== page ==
Teaching Comparative Government and Politics

Monday, April 17, 2017

Analysis of Ahmadinejad's campaign for Iran's presidency

The newspaper identifies Amanda Erickson as someone who "writes about foreign affairs for The Washington Post." Here is her analysis.

What Ahmadinejad’s run says about the state of Iranian politics
As “stunned” onlookers watched, former Iranian president Mahmoud Ahmadinejad registered to run — once again — for president. In doing so, he defied the country’s supreme leader, who told him not to compete…

The former president’s surprising decision to run adds even more uncertainty to the upcoming election. It’s widely seen as a referendum on the 2015 nuclear deal…

That agreement was negotiated and signed by the current president, Hassan Rouhani, a moderate most people think will seek reelection… He had a background in nuclear negotiations, and swept into office preaching moderation and compromise…

Rouhani has also pushed the country in a more moderate direction. He has said that he believes Iranians should have freedom to worship and he tweeted a photo of a female award-winning mathematician without her headscarf…

On that front, few politicians offer a starker contrast than Ahmadinejad. As president, he frequently attacked the West. He has called the Holocaust “a myth” and “a lie.” In 2005, he banned Western music from the radio. A year later, he blocked several major websites, including YouTube, in an effort to purge the country of Western influences.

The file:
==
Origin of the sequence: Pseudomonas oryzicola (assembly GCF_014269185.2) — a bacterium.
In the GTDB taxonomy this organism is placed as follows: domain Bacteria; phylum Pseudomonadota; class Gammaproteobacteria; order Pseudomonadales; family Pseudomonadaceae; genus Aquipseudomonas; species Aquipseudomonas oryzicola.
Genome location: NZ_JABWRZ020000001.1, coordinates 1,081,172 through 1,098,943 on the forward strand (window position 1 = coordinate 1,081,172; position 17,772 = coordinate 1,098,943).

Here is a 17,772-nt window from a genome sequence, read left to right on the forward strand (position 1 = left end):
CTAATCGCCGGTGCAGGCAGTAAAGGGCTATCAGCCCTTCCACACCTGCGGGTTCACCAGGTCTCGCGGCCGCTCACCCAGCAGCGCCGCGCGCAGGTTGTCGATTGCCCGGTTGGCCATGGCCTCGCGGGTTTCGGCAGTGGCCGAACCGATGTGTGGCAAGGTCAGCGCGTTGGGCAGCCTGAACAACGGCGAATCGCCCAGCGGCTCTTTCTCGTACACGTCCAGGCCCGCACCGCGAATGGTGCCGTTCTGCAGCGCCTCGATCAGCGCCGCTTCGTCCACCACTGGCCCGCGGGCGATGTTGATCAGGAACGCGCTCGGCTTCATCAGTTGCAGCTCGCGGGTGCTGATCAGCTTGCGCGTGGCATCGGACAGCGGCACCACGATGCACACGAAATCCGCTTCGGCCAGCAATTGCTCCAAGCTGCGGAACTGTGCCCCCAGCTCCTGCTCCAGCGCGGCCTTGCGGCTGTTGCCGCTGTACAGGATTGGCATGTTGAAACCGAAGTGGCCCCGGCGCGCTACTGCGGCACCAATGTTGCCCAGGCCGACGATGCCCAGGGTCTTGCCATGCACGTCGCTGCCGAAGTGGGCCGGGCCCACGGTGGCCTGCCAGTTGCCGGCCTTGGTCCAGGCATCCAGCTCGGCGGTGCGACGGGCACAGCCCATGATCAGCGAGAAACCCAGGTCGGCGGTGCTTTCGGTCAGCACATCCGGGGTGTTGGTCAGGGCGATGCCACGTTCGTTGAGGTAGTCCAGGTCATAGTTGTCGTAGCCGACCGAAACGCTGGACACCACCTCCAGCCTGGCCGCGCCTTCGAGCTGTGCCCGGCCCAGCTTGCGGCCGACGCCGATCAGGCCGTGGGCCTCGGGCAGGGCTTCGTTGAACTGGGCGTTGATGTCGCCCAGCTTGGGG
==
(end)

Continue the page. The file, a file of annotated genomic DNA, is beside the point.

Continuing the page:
And he could be a serious contender. The high-profile politician remains popular in some corners of Iran…

But there are pitfalls, too. Ahmadinejad is despised by moderates. He’ll have to defend his poor economic record — during his two terms, the country’s economy tanked… And even some conservatives want him out of the race. According to the BBC, some of the country’s most prominent hard-liners have called Ahmadinejad’s decision “unacceptable” and say “will spell the end of his political career.”

If he runs, Rouhani is favored to win. No president has ever lost reelection in Iran, and Rouhani has the support of reformists and moderates, a fragile but essential coalition…

At the end of April, the country’s Guardian Council will vet the candidates. The council has the power to block candidates from competing, and it has kept reformists and independents out of parliamentary and presidential elections in the past. This year, though, the council might do the opposite, keeping one of the country’s most conservative politicians out of the race for president…

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